or, The Hitchhiker’s Guide to Fear and Loathing at a Public Library Reference Desk


Reference Question of the Week – 6/15/08

   June 21st, 2008 Brian Herzog

YouTube logoThis is a reference question I've been holding onto for awhile, hoping I'd have an answer to share. I don't, so now I'm hoping someone else might.

A patron came to the desk asking for help with YouTube. He's one of our regulars, and has a bit of a compulsive personality. He's also a big fan of The Doors: he's working on a book, buys whatever merchandise he can from eBay, and watches any related video on YouTube - or rather, tries to.

One day, he came to the desk and said:

When I search for "the doors" on YouTube, there are over 79,000 videos. However, It only shows the first 50 pages of search results, which is only the first 500 videos. How can I watch the rest?

I had never clicked this far into any search returns in my life. So I tried it out, and sure enough, he was right. I played a bit, but couldn't find any way to get past this barrier to the rest of the videos.

I searched their Help Center with no success, and so sent in the question via their Contact Form. I also searched the general internet, but couldn't find anything relating to this issue.

This was on April 25th, 2008. So far, I haven't heard anything back from YouTube or Google. I resubmitted the question a couple weeks later, but again, no response.

I've played with this search limit again recently, and it looks like now YouTube cuts off the returned videos in the 540's, which is on page 28. The pagination shows out to page 31, and implies there is more, but when you click beyond page 28 the pagination and video numbering starts over at 1.

I can understand the technical limitations and the necessity of an upper cap on returned search matches. But with no explanation or message that there is a limit, and this confusing/resetting pagination, this patron feels YouTube is teasing him personally, and cheating him out of these other 78,500+ videos.

Does anyone have an answer I can pass on to the patron? Thanks.



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Reference Question of the Week – 8/5/07

   August 11th, 2007 Brian Herzog

Usually, when someone walks up to the desk with something in their hand and asks "can you help me find this," it'll be an easy question. 99 patrons out of 100 will have a piece of paper with a book's title, call number or ISBN written on it.

(In librarianese, this is called a "known-item search" - you know ahead of time exactly which item you're looking for.)

But, lucky me, I met #100.

A woman walked up to the desk and asked "can you help me find this," but she wasn't carrying a piece of paper. She had a little Tupperware container. I knew then that this was definitely an "unknown-item" search.

She took the lid off, and then repeatedly shook it, as if trying to get something inside to turn over. Eventually she righted what was inside, and held it out to me saying, "I found this in my basement and want to know what it is."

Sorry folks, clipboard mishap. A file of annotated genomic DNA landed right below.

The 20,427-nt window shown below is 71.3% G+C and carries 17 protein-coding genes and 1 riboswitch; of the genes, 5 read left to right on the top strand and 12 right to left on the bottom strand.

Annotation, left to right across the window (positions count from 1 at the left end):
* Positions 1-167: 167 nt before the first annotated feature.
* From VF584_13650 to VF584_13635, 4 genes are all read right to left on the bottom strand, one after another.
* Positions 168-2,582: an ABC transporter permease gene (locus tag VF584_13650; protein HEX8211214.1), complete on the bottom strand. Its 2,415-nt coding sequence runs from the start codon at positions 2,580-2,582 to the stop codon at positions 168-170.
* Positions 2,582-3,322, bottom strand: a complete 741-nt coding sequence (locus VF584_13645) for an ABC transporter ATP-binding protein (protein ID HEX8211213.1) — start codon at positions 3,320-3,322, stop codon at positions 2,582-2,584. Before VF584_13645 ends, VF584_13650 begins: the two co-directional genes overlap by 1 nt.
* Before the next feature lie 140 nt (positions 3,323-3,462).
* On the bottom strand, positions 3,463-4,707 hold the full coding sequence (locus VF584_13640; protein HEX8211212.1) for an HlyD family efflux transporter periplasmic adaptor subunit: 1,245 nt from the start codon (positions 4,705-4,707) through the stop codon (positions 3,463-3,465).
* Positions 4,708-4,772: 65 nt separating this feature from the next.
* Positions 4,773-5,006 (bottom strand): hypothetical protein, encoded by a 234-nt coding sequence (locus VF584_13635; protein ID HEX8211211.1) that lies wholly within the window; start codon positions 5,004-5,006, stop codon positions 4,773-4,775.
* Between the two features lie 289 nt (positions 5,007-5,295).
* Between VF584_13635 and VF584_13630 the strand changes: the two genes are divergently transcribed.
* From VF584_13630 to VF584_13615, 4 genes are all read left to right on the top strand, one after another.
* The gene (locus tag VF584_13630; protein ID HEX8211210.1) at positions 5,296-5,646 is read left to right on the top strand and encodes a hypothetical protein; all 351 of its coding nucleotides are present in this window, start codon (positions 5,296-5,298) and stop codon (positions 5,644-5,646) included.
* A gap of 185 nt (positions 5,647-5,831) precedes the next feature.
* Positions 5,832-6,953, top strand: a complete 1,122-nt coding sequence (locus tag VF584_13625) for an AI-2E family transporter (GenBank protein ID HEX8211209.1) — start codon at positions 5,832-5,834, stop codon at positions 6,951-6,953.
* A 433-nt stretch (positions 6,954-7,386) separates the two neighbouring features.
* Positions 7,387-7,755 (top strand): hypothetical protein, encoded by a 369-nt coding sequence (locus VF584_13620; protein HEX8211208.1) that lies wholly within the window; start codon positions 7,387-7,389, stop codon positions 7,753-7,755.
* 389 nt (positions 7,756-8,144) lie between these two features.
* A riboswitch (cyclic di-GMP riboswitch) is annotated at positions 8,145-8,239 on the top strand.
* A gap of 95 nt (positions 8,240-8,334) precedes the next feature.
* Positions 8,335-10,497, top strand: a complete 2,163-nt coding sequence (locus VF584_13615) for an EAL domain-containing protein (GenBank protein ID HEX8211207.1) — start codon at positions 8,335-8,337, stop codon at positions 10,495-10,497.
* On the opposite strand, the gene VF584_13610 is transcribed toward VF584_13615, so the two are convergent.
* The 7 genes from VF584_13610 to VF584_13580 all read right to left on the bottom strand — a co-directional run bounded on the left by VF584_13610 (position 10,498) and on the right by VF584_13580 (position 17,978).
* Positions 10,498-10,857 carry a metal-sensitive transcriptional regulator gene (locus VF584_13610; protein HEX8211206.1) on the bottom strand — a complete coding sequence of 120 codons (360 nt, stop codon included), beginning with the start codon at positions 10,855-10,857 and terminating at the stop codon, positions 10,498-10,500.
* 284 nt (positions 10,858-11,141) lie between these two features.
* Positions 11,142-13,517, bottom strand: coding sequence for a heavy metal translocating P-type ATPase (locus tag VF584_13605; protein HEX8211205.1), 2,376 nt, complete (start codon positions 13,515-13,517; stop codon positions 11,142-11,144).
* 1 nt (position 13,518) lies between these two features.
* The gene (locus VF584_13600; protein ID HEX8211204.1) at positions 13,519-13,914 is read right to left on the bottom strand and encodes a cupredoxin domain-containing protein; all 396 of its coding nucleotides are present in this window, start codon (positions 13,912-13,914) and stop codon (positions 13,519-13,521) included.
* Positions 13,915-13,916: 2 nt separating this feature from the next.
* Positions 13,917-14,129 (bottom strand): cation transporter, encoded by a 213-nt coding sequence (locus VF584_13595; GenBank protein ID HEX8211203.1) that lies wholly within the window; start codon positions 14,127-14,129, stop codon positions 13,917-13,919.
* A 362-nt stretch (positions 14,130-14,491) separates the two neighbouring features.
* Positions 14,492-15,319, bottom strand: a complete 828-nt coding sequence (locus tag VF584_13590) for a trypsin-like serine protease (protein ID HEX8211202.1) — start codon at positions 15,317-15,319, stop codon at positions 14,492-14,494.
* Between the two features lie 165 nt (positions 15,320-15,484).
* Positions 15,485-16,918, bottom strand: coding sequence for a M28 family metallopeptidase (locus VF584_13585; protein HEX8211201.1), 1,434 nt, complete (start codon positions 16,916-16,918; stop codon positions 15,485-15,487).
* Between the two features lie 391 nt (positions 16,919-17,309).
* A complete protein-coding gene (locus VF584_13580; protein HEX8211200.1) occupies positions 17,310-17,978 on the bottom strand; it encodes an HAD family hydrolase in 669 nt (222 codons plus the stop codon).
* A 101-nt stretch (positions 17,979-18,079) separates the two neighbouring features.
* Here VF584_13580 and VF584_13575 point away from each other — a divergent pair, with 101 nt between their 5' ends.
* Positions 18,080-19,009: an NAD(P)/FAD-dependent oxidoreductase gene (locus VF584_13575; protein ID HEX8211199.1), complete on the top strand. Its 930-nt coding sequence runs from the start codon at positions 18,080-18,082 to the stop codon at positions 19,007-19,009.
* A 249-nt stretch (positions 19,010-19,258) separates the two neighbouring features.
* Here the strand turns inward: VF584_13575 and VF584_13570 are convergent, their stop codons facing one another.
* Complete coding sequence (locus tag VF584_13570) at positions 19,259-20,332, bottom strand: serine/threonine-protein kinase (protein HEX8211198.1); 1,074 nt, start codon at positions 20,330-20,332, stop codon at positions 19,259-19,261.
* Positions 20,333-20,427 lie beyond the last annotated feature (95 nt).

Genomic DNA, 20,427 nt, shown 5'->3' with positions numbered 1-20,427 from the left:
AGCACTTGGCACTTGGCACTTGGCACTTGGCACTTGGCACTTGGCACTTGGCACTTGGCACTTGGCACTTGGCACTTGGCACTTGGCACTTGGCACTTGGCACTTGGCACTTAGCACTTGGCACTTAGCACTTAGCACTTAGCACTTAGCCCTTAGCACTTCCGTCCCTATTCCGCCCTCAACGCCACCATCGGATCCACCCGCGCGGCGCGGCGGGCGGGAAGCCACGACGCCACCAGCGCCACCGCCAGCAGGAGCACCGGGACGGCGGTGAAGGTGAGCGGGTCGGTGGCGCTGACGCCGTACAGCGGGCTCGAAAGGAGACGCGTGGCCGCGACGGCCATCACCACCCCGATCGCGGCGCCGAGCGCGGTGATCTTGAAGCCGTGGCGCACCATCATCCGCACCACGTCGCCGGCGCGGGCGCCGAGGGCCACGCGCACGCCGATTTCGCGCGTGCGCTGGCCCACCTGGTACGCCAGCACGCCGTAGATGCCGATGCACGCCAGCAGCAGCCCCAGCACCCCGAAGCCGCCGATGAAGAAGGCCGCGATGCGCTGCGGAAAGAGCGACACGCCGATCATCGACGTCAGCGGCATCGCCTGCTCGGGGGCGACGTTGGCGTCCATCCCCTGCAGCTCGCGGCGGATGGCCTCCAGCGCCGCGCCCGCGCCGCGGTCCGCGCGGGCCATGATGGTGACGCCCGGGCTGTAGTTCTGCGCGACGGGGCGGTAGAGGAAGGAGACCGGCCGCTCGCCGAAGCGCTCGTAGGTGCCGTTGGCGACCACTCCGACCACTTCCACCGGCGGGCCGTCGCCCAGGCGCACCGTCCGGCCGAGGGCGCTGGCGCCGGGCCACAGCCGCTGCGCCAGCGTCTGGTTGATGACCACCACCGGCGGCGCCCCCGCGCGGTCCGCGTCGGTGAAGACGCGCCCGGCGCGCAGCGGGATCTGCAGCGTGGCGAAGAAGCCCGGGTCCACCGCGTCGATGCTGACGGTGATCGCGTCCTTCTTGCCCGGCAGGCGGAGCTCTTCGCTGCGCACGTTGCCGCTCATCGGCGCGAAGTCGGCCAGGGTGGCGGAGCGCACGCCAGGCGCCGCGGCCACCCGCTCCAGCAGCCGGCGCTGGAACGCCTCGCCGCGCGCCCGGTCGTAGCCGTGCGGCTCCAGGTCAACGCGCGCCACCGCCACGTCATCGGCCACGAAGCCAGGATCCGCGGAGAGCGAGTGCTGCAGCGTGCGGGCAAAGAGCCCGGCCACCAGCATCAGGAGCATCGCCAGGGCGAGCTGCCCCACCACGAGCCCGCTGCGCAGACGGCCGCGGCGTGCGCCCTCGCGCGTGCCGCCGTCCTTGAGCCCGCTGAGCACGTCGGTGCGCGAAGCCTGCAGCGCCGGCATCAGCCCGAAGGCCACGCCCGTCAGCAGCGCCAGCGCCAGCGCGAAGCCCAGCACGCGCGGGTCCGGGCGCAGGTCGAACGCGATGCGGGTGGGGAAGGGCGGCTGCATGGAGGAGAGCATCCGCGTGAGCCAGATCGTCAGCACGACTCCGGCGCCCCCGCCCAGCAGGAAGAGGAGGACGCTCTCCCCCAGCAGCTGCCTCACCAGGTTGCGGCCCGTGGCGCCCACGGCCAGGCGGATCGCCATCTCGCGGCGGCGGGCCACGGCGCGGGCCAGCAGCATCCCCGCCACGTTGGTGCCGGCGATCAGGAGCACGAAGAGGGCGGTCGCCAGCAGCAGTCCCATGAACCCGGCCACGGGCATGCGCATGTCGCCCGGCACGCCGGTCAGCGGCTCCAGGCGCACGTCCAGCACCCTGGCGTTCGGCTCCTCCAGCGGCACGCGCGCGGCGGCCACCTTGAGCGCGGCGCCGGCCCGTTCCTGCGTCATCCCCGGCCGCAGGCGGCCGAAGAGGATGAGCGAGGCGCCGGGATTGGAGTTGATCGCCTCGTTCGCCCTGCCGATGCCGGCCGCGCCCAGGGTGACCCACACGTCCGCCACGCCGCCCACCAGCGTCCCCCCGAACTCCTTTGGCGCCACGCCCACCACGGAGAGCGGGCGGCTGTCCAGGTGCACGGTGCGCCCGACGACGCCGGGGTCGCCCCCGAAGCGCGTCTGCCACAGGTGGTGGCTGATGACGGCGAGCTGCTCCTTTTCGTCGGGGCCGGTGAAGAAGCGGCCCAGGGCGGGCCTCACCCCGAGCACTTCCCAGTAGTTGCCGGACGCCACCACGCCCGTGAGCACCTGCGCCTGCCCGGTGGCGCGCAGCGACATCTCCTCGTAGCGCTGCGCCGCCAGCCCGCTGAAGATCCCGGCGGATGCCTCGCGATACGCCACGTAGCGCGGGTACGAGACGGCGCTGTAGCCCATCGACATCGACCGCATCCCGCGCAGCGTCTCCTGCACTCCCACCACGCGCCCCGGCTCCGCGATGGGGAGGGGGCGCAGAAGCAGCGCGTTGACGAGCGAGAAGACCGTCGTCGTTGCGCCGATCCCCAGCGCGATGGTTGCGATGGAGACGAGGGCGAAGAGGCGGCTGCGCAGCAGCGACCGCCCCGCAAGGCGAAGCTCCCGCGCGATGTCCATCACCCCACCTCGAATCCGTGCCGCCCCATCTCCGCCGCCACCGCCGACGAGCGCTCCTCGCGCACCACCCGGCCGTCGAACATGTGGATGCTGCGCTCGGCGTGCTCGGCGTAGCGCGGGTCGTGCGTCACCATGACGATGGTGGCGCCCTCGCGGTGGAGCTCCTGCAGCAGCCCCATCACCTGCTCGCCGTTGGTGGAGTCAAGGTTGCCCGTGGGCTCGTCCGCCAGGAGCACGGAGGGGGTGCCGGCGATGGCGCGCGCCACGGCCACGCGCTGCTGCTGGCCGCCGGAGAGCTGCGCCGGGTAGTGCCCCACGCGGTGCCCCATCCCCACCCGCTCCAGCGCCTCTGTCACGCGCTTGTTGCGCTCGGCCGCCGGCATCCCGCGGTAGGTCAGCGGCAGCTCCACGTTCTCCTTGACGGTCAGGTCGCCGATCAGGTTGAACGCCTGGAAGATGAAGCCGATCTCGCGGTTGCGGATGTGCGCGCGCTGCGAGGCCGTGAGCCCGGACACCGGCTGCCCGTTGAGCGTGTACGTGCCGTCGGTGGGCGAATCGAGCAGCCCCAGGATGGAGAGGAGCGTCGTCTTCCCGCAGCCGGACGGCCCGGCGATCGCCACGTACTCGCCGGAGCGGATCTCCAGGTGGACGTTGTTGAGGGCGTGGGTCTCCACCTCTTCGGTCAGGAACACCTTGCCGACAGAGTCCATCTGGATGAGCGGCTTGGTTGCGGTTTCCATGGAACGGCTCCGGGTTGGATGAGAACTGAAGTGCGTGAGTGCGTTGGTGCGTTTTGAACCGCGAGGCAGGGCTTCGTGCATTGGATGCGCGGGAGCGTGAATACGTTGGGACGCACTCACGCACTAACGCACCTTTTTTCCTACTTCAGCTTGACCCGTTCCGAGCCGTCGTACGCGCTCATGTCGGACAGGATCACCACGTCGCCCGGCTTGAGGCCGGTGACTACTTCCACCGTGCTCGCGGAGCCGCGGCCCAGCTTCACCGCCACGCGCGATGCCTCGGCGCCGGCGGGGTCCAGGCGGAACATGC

House Centipede photoWhat it was was an insect/centipedey thing. About an inch long, light brown, with a lot of very wispy legs, and two long antennae. I was surprised that it had survived the trip and all the shaking, but it was crawling around in there, along with a couple bits of dirt and brick. And she wanted me to help her identify it.

I took her over to the 595's [?], and she started flipping through a few insect encyclopedias. However, not knowing the name of the bug, it became clear that identifying it was going to be tough. I showed her how to use the index to look up centipedes, told her to keep looking, and I went to do some internet searching.

Not knowing what to call this thing, I searched for "bug identification." I was hoping for a website that would guide me through the identification process by asking questions, such as "does it have more than six legs?," "does it have wings?," etc.

I went through the first page of search results without much success (despite promising domain names: whatsthatbug.com, insectidentification.org, bugguide.net, etc.).

But the final website on the first page paid off - Dave's Garden Bug & Insect Identification database. Instead of asking questions, it just had a long list of photographs. These were easy to scan through, and halfway down the page I spotted our quarry: of the family scutigeromorpha, commonly known as house centipedes.

The website didn't offer much additional information (here's more), but at least we learned what it was called (and read some humorous member comments, saying why they do or do not like this bug).

From that, we went back to the book shelf and quickly found a book with a section on them. Granted, the entire search process took more time than it took to read the section, but the patron was happy to know what it was - and that it's pretty harmless.

Unfortunately for this bug, I don't think riding around in a Tupperware container is at all harmless.

bug, centipede, centipedes, house centipede, identification, insect, libraries, library, public public libraries, reference, reference question



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